Little Havana, the neighborhood that is the heart and soul of Miami’s Cuban diaspora, was named a US “national treasure” on Friday.

The National Trust for Historic Preservation, a private organization, added the neighborhood to its list of sites it believes should be protected from developers, saying in a statement that it “stands as a testament to the immigrant spirit that built America.”

Little Havana is home to the Versailles, a historic cafe that pulses with Cuban music and sometimes offers free Cuban pastries to exiles who gather there to protest or celebrate events on their home island.

Several blocks away in Domino Park, dozens of retirees play the eponymous game amid sometimes heated political discussions every afternoon. Nearby, the city’s most popular Cuban salsa club is a must-see tourist destination. There’s also a museum of weapons, photos and documents from veterans of the ill-fated 1961 Bay of Pigs invasion.

However, Little Havana‘s residents now worry about being forced out by real estate development and rising prices.

“Little Havana is a symbol of the immigrant experience in America,” the historic trust’s president Stephanie Meeks said. “The National Trust welcomes the urban resurgence that is breathing new life into cities across the country, but we also believe that growth should not come at the expense of the vibrant historic neighborhoods like Little Havana.”

The buildings, some them Art Deco, date back to the 1920s and 1930s. On the commercial hub Calle Ocho, or Eighth Street, many buildings have coral-colored floors. But the burgeoning downtown and Brickell neighborhoods — with their modern 20-story buildings — are expanding toward Little Havana.

“As Miami continues to evolve, preservation will be essential in maintaining Miami’s unique urban neighborhoods,” Miami-Dade County heritage trust director Christine Rupp said. “Our long-term goal is to protect specific historic properties that tell the story of Little Havana and assist with the restoration of those historic buildings.”

Some 1.5 million Cubans live in the United States, 68 percent of them in Florida, according to the Pew Research Center.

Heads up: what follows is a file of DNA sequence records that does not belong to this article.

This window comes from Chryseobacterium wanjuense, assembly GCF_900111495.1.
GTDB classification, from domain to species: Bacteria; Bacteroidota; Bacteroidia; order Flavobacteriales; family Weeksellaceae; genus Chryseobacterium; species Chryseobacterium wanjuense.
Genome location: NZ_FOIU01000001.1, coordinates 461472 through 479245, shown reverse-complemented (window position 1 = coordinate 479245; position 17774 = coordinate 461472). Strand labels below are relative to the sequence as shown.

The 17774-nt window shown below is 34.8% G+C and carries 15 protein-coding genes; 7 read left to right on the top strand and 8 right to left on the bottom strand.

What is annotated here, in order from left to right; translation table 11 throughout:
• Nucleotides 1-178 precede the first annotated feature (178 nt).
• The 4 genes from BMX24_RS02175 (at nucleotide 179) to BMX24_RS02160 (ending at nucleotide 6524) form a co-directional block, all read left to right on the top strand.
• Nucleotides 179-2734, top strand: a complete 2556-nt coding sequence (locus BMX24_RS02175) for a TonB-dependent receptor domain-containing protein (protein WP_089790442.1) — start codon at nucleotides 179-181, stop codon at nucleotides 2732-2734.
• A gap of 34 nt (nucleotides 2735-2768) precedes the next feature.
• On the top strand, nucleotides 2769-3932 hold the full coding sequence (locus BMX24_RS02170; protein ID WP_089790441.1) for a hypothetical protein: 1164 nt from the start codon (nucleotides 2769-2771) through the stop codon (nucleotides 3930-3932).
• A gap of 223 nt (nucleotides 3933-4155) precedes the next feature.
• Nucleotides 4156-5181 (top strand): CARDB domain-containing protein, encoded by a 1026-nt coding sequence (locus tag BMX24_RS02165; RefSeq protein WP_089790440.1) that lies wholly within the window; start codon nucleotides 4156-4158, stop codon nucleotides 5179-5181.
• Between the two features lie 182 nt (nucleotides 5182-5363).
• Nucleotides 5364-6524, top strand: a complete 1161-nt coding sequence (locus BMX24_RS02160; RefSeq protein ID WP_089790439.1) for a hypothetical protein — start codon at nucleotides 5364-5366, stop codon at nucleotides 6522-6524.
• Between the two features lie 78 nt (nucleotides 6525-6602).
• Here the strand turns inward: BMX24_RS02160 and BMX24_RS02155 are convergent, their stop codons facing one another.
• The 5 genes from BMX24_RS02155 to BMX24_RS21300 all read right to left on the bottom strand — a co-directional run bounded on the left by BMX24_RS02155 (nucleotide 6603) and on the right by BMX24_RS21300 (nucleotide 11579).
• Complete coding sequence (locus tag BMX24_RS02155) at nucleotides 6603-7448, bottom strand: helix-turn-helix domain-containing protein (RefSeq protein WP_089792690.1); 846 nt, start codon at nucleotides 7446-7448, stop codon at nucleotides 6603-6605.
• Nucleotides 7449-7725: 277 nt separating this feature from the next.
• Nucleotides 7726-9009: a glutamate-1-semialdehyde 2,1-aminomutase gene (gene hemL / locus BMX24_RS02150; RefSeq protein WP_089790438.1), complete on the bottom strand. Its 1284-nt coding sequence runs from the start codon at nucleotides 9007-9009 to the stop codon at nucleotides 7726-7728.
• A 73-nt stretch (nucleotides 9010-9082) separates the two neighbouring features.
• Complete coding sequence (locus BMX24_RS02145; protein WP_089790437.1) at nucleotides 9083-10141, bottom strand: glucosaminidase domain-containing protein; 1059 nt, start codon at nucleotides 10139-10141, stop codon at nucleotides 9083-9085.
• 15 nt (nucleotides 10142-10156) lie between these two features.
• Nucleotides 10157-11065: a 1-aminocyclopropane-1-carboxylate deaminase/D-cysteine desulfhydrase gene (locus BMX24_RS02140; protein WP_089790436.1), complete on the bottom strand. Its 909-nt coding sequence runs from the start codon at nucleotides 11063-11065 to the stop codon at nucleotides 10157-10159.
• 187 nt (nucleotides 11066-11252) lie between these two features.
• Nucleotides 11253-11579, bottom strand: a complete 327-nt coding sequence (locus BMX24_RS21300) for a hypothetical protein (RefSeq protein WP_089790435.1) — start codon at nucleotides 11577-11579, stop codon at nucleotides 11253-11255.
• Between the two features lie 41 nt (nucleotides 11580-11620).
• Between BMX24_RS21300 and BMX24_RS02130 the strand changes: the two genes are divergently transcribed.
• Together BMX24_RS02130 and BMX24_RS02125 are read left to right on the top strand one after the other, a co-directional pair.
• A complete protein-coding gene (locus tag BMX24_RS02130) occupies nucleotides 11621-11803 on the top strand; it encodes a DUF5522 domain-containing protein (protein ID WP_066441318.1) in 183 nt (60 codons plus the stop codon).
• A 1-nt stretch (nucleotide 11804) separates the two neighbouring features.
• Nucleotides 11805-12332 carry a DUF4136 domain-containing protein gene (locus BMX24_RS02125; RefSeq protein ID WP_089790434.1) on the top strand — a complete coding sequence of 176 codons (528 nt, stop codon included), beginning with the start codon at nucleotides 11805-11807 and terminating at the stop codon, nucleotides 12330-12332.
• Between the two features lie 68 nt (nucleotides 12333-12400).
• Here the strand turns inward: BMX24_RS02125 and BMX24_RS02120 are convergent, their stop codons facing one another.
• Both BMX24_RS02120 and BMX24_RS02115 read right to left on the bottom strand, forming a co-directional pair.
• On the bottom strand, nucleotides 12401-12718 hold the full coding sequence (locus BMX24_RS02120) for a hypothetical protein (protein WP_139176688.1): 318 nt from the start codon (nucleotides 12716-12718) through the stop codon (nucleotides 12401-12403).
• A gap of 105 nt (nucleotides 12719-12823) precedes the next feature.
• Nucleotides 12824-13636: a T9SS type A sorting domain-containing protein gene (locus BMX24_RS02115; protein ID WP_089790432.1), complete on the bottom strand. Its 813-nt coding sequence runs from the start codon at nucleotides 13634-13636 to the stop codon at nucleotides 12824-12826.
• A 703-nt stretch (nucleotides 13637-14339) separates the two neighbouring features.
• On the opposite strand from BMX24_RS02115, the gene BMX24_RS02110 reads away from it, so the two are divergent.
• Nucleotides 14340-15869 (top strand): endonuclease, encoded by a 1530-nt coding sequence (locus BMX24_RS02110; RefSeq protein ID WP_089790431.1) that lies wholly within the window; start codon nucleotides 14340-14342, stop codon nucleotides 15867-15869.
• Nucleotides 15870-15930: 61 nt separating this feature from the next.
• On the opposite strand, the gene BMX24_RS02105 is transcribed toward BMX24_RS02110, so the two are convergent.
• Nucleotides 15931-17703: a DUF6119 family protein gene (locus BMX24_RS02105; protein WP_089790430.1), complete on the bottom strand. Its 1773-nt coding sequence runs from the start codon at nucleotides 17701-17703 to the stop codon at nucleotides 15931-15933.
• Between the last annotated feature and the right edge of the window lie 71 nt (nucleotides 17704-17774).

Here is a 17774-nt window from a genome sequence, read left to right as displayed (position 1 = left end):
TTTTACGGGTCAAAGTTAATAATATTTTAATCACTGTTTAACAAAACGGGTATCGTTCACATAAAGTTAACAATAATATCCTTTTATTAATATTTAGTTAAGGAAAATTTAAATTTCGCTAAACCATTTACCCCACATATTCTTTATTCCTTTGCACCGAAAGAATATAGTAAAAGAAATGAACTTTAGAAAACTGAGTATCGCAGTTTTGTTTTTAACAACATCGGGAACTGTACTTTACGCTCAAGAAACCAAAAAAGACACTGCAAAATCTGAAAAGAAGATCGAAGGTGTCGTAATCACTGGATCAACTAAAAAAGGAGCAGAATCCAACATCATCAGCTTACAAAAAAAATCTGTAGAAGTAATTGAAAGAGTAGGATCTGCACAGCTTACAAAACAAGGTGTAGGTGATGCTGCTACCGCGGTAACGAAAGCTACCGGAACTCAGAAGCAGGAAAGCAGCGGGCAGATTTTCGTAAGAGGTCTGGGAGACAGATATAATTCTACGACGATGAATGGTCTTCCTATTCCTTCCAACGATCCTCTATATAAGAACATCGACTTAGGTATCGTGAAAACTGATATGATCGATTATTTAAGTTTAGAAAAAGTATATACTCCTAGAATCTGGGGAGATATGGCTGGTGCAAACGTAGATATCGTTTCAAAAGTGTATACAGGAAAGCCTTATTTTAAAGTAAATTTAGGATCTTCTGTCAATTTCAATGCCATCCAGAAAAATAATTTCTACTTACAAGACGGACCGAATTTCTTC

Source: Yahoo!News

Miami’s Urban Development Review Board gave the thumbs up to three mixed-use projects in Brickell, Coconut Grove and Little Havana.

Maizon by Zom rendering

Maizon by Zom rendering

The board voted 4-0 to recommend approval for Zom’s new apartment tower in the Brickell neighborhood. The board’s Wednesday vote allows the Orlando-based developer to now seek the go-ahead from Miami planning director Francisco Garcia for Maizon, a 262-unit residential building with 15,258 square feet of ground floor retail space.

“Very nice work,” said board member Jesus Permuy of the project’s design. “I like the articulation of the building.” Agreed his colleague Anthony Tzamtzis: “It is a very good project.”

Permuy did recommend a few minor design changes such as improving the landscaping in the building’s setback areas as well as the facade by adding a three-dimensional element.

Zom, which has a contract to purchase land owned by Maria Ramon and Alberto Cabrera, would demolish low- to mid-rise apartment buildings at 1100-1142 Southwest Second Avenue and 221-237 Southwest 12th Street and replace them with the new tower. The project will consist of 424,258 square feet with 366 parking spaces and 24 bicycle spaces. It will also include open courtyard areas, an amenity deck and pool on the ninth floor, and an onsite residential leasing center.

Zom sought approval recommendations of four waivers, including a 30 percent reduction in parking, a 10 percent reduction in a driveway width and to replace the required commercial loading zone with two residential loading zones.

Cassa Grove rendering

Cassa Grove rendering

The development review board also approved plans for Cassa Grove, a 116-unit, 200,000-square-foot project at 2900 Southwest 28th Lane that is located near the 10-mile long Underline.

“This building has a lot of potential in redeveloping this area,” said boardmember Felix Perez. “This is the type of project that this park needs.”

The 12-story project is being developed by Miami-based MEC Development Associates and B Developments and New York-based Abington Properties. The transit-oriented development features luxury apartments ranging from 652 square feet to more than 1,300 square feet, a 3,600-square-foot commercial component, and shared workspaces for residents. It will also feature a public plaza on the ground floor and a sky deck.

In order to make the project work, the developers sought four waivers, including a 10 percent reduction in parking. ALFA SF Equity and B Developments bought the 1-acre property for $6.1 million.

“We are trying to make a nice, high-end apartment building,” said B Development principal Miguel Angel Barbagallo. “We are very committed to linking with the Underline. I think it is a great public space.”

Eight and First rendering

Eight and First rendering

The board also approved Eight and First Development’s plans for a 12-story, 96-unit residential building at 45 Southwest Eighth Avenue in Little Havana. The property owners, Ana V. and Pedro O. Rodriguez, submitted plans for the mixed-use project to include 44,525 square feet of commercial space, 311 parking spaces and 15 bicycle parking spaces. The retail space will be anchored by a 35,930 square foot Presidente Supermarket.


Source: The Real Deal